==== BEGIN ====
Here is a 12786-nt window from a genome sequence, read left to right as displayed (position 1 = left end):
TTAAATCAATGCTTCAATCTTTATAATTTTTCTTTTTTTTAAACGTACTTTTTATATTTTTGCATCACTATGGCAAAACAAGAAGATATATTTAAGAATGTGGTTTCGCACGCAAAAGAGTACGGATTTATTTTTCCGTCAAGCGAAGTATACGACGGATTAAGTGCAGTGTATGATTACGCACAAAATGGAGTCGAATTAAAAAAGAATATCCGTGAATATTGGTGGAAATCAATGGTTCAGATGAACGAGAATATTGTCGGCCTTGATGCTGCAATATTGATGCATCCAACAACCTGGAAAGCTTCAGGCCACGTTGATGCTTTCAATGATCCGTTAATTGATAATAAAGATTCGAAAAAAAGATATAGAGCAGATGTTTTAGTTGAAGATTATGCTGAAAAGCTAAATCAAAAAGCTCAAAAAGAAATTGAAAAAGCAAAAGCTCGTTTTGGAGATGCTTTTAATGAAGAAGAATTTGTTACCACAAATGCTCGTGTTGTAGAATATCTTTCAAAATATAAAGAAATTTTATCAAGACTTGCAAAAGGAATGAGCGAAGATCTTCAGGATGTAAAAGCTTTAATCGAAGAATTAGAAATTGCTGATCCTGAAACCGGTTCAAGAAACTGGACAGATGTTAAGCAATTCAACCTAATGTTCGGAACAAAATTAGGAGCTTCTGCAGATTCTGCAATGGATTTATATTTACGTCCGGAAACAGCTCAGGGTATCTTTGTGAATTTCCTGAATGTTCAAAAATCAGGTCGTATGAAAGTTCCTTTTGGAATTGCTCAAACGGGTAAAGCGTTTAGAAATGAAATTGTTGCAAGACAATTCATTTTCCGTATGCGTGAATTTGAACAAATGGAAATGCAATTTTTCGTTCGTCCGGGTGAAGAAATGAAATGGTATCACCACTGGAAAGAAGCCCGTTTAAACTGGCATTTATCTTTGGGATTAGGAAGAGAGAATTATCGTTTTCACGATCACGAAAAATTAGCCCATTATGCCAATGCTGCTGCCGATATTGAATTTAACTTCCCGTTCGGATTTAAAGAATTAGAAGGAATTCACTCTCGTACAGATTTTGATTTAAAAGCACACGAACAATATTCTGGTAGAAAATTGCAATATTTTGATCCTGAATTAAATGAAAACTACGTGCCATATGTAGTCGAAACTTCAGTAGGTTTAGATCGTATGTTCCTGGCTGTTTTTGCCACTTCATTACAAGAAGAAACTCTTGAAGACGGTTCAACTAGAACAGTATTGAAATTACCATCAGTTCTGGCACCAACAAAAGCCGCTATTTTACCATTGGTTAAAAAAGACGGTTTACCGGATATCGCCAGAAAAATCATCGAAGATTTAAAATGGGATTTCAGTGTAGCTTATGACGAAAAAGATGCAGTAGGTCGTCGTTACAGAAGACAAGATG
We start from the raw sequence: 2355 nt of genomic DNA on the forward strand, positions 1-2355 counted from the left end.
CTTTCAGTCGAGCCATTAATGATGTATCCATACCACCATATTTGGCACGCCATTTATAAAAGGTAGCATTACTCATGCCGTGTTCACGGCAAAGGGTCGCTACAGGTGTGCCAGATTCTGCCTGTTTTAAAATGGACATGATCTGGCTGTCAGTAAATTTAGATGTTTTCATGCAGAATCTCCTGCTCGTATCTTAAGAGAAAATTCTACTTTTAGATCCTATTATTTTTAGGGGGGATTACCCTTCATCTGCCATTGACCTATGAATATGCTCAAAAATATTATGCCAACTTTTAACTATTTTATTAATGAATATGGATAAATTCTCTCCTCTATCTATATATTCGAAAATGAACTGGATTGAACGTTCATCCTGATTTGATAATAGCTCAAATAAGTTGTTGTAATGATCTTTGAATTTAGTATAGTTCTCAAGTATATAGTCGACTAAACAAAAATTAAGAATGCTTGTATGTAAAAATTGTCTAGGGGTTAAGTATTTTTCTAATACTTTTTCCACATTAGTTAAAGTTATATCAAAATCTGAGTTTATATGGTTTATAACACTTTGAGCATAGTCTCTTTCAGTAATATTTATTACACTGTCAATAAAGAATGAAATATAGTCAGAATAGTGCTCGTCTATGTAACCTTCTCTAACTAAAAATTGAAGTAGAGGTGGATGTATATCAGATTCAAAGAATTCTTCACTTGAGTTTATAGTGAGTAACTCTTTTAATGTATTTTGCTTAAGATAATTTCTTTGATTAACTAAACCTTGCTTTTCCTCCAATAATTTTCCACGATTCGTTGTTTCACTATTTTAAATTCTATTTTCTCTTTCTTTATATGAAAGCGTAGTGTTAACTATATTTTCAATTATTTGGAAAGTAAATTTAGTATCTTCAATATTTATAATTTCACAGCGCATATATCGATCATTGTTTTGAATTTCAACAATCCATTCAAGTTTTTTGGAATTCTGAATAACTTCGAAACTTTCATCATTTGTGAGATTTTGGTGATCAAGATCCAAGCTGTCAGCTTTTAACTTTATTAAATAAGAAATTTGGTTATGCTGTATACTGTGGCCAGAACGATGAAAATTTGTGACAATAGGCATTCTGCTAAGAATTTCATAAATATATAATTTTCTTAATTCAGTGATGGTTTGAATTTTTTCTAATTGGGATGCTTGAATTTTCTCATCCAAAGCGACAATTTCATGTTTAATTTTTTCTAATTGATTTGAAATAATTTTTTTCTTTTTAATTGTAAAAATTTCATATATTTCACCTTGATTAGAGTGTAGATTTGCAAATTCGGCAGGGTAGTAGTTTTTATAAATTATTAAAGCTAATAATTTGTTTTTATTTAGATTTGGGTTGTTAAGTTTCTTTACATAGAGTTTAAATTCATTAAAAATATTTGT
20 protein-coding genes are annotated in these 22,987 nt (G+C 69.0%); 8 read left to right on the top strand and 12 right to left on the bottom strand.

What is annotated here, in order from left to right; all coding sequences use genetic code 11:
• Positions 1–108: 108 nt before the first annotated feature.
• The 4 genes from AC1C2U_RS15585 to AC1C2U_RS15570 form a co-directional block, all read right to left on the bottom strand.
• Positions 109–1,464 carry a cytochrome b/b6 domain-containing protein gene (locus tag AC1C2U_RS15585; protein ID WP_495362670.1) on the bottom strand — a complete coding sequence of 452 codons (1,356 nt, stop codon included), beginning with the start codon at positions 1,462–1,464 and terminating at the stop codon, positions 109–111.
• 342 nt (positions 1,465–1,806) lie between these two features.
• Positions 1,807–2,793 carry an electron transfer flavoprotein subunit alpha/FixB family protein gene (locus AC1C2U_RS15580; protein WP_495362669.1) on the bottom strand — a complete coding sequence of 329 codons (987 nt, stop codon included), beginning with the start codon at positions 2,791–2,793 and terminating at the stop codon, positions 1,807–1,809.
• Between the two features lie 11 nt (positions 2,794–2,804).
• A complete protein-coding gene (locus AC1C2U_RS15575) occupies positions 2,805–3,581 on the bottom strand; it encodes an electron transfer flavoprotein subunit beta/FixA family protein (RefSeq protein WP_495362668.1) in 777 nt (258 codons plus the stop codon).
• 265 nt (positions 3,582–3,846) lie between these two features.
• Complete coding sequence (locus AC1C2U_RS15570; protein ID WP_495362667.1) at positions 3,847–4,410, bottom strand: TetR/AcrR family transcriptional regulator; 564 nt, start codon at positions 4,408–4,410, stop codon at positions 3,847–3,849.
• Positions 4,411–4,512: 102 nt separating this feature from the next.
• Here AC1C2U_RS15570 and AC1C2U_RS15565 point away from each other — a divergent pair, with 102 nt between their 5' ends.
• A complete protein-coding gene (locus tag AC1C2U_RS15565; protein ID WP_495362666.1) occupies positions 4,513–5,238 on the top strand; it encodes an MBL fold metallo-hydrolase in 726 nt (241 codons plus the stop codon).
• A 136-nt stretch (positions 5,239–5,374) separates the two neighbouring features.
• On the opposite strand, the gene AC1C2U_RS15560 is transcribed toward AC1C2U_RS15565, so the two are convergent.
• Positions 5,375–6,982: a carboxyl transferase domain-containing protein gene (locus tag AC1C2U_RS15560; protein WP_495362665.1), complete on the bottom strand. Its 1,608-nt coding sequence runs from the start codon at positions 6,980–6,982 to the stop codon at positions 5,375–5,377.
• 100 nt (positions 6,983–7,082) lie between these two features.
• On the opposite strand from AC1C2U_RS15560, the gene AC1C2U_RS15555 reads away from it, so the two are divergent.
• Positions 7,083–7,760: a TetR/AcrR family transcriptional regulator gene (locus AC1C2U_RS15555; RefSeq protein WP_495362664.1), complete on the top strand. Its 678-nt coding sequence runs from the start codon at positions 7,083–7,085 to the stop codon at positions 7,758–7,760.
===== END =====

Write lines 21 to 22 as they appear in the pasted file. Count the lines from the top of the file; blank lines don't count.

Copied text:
• Positions 5,375–6,982: a carboxyl transferase domain-containing protein gene (locus tag AC1C2U_RS15560; protein WP_495362665.1), complete on the bottom strand. Its 1,608-nt coding sequence runs from the start codon at positions 6,980–6,982 to the stop codon at positions 5,375–5,377.
• 100 nt (positions 6,983–7,082) lie between these two features.